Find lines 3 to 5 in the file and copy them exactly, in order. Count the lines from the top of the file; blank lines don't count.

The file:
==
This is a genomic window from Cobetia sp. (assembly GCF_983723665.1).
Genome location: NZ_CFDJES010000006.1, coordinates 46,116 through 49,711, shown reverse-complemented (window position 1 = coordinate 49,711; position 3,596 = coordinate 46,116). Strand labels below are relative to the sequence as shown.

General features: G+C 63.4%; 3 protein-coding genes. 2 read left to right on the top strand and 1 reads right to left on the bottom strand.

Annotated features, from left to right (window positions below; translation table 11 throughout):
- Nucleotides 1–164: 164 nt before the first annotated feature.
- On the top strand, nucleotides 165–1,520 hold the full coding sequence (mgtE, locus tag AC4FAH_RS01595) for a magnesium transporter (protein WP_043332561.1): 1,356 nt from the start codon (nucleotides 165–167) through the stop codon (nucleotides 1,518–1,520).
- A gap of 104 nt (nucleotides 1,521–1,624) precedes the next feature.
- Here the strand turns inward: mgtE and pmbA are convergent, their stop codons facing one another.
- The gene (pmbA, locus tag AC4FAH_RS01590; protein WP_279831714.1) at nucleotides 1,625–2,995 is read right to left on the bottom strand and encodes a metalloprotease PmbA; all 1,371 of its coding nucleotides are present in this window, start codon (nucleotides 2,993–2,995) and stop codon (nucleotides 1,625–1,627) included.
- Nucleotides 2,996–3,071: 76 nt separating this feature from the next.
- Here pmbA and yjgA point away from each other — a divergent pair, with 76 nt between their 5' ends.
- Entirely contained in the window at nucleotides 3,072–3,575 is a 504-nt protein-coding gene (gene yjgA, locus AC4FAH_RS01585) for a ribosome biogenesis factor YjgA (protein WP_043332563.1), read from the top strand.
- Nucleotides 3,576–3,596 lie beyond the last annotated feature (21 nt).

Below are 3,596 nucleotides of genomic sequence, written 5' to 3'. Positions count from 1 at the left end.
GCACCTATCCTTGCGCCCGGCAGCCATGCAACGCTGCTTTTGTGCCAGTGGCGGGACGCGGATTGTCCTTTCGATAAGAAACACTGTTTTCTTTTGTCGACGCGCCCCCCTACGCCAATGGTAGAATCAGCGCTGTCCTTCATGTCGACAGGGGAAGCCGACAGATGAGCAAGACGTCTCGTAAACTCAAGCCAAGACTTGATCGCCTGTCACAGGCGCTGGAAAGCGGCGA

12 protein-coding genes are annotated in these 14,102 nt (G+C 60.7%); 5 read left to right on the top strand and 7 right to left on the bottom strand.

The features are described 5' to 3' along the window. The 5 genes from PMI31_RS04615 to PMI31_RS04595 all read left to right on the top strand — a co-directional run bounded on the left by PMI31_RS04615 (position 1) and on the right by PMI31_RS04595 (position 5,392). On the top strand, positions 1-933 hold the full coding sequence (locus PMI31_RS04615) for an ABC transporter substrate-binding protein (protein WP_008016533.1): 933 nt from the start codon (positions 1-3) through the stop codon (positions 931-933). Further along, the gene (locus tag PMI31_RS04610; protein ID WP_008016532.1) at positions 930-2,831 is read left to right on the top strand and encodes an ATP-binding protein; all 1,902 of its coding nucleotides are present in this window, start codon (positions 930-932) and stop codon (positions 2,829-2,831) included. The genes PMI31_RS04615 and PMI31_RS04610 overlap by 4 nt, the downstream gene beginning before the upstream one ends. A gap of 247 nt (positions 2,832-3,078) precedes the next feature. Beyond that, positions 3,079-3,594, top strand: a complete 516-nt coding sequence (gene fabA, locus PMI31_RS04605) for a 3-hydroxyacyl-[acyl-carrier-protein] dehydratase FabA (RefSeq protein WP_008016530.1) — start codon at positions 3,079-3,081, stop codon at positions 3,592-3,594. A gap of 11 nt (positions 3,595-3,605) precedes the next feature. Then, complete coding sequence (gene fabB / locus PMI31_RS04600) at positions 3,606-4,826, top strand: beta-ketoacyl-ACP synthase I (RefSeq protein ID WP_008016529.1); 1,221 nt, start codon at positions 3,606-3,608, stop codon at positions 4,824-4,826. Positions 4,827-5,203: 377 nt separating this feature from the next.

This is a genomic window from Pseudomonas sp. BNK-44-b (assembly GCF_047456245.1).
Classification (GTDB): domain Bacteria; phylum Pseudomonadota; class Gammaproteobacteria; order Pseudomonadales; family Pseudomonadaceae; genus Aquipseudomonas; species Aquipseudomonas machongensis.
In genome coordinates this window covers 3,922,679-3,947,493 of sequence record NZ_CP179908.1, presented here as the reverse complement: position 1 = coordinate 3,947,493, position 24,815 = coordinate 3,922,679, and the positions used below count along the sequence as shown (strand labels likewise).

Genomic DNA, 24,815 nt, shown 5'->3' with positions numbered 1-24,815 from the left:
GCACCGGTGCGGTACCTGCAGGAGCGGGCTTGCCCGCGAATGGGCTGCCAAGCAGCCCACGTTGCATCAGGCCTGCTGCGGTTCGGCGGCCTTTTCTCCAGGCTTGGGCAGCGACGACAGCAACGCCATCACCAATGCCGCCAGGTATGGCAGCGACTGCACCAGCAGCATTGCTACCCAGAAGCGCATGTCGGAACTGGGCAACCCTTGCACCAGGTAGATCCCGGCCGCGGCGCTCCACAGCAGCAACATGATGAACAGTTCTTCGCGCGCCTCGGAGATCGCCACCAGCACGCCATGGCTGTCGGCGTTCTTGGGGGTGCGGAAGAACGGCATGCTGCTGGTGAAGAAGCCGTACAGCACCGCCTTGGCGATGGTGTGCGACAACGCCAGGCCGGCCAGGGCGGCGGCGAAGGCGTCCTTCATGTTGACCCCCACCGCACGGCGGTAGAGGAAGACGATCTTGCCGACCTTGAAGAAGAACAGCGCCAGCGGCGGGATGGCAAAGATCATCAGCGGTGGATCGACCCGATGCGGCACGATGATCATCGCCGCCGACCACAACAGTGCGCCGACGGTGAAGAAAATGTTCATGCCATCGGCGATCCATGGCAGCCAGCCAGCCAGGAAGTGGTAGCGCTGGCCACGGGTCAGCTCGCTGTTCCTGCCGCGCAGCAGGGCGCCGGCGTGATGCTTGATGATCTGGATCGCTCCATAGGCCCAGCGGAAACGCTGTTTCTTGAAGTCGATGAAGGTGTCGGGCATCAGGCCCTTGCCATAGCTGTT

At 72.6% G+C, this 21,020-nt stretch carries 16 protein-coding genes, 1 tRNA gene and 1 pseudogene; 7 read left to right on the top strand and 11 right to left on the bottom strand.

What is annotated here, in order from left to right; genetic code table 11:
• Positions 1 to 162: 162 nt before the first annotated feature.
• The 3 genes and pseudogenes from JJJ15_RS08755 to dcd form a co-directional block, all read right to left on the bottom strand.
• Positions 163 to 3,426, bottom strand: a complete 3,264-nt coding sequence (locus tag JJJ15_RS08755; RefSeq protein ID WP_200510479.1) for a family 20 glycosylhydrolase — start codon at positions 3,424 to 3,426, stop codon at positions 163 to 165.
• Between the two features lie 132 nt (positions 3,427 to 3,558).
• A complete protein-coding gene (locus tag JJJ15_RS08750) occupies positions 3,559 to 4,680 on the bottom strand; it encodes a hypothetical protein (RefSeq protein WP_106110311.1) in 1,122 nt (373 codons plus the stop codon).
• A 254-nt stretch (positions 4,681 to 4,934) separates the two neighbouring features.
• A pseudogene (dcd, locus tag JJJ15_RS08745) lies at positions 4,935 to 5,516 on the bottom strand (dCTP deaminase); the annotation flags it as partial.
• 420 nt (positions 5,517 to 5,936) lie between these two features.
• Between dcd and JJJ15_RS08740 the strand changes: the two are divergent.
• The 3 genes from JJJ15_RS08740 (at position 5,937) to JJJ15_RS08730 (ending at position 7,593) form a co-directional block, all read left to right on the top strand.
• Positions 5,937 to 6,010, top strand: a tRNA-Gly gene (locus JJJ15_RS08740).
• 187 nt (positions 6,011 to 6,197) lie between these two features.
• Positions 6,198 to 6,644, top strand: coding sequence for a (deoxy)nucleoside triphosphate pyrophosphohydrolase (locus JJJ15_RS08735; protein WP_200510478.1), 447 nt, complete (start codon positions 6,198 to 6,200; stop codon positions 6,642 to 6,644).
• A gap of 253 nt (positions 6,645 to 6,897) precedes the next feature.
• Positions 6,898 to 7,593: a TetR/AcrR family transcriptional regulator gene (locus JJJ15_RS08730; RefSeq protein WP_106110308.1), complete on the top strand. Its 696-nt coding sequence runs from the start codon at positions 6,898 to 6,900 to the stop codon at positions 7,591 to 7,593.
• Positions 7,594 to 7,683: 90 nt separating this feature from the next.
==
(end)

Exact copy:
General features: G+C 63.4%; 3 protein-coding genes. 2 read left to right on the top strand and 1 reads right to left on the bottom strand.

Annotated features, from left to right (window positions below; translation table 11 throughout):
- Nucleotides 1–164: 164 nt before the first annotated feature.